Highline Public Schools
15675 Ambaum Blvd. SW Burien, WA 98166

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Monday-Friday: 7:30 a.m. - 4:30 p.m.

Highline Public Schools
15675 Ambaum Blvd. SW Burien, WA 98166

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Since Time Immemorial

Since Time Immemorial: Tribal Sovereignty in Washington State 

Since Time Immemorial is a state-mandated Tribal history and culture curriculum, to support the teaching of tribal sovereignty, tribal history, and contemporary tribal affairs for students in grades PK-12 (Early Learning content also available).

The use of the curriculum has been endorsed by all 29 federally recognized tribes of Washington. Highline has partnered with the Muckleshoot Indian Tribe to incorporate our local tribal history and resources.

The full curriculum can be found on the Washington Office of Superintendent of Public Instruction website.

Muckleshoot Indian Tribe 

The Muckleshoot Indian Tribe is Highline’s closest Federally Recognized Tribe, and as such is our Tribal partner. Muckleshoot membership is composed of ancestral Duwamish and Upper Puyallup People who inhabited Central Puget Sound for thousands of years before non-Indian settlement. The members of the Muckleshoot Indian Tribe are descendants of these peoples, as a result of their treaties the Tribe, their members and reservation are now known as Muckleshoot. 

As a result of signing both the Medicine Creek and Point Elliot Treaty our state and state entities have agreements they must uphold with the Muckleshoot Indian Tribe, as it is a sovereign Nation. 

Learn more:

Land & Peoples Acknowledgement 

“It is important to understand the longstanding history that has brought you to reside on the land, and to seek to understand your place within that history. Land acknowledgements do not exist in a past tense, or historical context: colonialism is a current ongoing process, and we need to build our mindfulness of our present participation.” – Northwestern University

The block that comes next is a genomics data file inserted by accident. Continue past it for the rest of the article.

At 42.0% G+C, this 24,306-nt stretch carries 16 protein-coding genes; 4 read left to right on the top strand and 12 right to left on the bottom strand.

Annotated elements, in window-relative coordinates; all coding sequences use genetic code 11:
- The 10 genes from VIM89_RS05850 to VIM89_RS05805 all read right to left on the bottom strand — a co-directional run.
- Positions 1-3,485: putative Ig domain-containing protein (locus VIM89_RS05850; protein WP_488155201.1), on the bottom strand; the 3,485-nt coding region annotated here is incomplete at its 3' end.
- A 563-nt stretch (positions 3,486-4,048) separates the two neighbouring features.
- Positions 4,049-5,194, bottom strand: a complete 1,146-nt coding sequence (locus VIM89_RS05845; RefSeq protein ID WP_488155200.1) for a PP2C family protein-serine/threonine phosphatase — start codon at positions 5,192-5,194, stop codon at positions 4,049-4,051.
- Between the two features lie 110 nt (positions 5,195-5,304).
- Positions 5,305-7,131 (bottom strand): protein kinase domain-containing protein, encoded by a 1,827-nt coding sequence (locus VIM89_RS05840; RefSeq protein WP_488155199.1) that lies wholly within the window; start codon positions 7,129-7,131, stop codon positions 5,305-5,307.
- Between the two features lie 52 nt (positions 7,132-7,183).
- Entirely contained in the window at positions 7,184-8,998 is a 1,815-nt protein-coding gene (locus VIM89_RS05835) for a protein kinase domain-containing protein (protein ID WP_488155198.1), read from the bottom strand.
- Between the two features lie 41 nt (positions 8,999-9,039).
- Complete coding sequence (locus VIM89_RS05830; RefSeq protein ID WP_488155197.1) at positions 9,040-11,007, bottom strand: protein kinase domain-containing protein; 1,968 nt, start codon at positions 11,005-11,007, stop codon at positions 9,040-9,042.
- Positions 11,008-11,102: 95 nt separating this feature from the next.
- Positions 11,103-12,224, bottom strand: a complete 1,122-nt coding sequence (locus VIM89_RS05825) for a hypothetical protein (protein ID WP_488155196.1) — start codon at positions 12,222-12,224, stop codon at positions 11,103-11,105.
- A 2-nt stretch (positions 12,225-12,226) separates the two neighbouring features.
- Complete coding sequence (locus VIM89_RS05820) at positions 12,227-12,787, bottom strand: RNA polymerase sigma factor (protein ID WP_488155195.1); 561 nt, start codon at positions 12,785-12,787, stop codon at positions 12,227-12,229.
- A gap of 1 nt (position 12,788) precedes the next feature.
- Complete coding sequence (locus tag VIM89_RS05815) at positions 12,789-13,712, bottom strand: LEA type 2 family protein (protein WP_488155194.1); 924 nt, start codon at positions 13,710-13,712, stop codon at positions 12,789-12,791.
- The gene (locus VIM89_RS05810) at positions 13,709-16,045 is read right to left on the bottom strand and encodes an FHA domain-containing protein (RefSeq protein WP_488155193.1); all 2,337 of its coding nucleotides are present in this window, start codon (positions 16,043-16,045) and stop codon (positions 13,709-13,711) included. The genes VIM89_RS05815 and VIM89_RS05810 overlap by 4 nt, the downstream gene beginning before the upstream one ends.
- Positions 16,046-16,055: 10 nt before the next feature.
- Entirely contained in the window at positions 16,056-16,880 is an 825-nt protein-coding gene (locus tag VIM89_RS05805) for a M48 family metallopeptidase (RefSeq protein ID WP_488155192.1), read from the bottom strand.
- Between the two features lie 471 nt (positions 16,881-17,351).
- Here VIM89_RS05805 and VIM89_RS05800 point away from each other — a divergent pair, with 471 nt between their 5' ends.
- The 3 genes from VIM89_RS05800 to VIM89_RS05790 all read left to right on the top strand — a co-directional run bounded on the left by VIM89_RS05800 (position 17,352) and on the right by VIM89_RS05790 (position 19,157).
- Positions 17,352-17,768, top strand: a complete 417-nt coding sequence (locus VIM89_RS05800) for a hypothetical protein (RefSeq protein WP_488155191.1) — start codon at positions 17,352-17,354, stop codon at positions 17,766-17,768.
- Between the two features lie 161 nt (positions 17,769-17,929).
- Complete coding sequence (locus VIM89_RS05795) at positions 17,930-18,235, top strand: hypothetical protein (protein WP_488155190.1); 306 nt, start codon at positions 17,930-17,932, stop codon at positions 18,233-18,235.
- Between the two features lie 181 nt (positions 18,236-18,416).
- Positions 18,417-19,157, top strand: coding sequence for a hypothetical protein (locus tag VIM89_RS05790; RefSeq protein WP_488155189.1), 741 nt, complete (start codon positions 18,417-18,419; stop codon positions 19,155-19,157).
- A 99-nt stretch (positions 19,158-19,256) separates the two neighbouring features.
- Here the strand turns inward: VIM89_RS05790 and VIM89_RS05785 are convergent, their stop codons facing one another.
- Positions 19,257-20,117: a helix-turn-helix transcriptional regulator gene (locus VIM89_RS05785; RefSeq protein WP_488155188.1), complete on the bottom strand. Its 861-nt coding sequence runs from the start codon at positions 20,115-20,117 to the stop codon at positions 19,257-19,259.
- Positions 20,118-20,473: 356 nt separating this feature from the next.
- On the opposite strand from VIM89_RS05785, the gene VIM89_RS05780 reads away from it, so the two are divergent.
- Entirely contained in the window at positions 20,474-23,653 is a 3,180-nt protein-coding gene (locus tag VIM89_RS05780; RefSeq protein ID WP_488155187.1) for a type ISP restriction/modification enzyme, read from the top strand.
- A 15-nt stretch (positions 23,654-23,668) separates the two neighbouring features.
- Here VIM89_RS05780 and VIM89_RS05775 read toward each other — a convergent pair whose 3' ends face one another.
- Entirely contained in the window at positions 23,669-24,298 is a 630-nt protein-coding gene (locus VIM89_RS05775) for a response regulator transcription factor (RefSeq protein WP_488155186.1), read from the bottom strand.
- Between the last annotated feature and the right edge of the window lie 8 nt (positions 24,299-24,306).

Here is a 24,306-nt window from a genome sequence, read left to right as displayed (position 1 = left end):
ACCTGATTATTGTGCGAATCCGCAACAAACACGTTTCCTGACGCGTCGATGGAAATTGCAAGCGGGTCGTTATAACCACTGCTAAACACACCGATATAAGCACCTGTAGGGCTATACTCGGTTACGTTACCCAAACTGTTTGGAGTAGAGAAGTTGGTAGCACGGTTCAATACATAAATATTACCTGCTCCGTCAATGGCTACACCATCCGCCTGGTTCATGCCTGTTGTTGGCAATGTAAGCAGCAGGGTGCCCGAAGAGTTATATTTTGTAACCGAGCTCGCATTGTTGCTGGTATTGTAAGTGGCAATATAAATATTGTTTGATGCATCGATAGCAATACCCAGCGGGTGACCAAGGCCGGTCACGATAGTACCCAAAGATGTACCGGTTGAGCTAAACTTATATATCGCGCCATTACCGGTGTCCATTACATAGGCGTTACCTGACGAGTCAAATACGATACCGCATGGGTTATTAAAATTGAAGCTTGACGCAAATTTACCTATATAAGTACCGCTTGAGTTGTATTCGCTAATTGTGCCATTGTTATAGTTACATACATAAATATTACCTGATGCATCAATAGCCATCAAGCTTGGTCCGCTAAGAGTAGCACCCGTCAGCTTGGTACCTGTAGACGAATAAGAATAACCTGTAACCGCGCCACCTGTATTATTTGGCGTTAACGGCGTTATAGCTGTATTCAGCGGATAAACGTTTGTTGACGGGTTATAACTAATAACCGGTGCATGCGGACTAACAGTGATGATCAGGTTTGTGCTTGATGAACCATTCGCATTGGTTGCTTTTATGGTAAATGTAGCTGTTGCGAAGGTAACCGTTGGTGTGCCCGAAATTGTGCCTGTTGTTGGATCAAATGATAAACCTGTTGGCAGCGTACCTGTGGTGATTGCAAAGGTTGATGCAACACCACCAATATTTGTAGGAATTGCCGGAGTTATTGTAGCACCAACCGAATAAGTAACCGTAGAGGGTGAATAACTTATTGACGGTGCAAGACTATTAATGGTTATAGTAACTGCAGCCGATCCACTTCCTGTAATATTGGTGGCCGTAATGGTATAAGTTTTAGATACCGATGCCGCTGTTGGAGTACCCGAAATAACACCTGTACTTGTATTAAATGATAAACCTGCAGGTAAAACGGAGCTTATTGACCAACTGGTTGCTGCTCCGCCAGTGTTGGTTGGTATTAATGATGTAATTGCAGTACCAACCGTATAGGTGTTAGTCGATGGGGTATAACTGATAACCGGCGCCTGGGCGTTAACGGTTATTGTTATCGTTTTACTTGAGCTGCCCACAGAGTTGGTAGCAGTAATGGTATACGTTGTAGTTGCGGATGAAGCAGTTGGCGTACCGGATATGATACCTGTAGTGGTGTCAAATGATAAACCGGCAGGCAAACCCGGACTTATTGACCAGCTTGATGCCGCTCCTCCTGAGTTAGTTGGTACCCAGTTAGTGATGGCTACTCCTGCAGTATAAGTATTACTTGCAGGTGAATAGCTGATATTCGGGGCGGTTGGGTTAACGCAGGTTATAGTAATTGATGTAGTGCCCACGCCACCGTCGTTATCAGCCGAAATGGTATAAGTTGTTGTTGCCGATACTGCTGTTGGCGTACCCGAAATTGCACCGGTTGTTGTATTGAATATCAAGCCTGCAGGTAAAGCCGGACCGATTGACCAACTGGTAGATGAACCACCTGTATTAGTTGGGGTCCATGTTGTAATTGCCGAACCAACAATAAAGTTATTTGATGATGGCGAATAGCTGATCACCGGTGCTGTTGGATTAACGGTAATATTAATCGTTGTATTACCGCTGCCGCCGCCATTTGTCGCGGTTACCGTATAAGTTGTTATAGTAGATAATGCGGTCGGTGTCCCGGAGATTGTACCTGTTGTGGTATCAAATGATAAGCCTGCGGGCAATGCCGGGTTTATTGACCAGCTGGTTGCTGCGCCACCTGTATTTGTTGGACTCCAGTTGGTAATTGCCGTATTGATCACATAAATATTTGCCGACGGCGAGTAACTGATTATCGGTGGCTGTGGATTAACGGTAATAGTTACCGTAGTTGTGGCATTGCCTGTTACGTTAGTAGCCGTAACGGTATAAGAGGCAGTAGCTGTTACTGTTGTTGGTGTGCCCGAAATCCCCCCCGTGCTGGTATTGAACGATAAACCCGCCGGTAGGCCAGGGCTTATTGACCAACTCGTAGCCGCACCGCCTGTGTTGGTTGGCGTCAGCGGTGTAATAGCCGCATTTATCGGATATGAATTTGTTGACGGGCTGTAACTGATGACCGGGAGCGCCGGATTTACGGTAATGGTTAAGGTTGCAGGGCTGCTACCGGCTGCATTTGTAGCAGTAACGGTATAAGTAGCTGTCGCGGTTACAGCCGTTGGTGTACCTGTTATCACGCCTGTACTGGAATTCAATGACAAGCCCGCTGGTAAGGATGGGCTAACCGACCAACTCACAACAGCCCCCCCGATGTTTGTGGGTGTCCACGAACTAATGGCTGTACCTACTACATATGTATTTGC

“When we talk about land, land is part of who we are. It’s a mixture of our blood, our past, our current, and our future. We carry our ancestors in us, and they’re around us. As you all do.” – Mary Lyons (Leech Lake Band of Ojibwe)

A guide to Indigenous land acknowledgment - Native Governance Center

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Highline Public Schools Land Acknowledgement

We begin by acknowledging that we are on the ancestral land stewarded since time immemorial by the Salish people of the Duwamish, Green, White, Cedar, and Upper Puyallup Rivers, many of these giving birth to the contemporary citizens of the Muckleshoot Indian Tribe. We honor and give thanks that we are able to collectively engage in this conversation on their sacred homelands about the future of teaching and caring for our sacred children and youth.

Language Acknowledgement 

As a diverse district we believe language is tied to and a part of culture. That said, we felt it was important to acknowledge the language of the land and the first peoples - Lushootseed

Lushootseed Language Acknowledgement

We honor the ancestral language of these lands and waters and the many tribal peoples who have continued to protect and teach the language. We honor the Muckleshoot Indian Tribe for continuing to partner with Highline Public Schools which is located within Muckleshoot’s usual and accustomed territories.

Protect what you love
Working together
I am alive and strong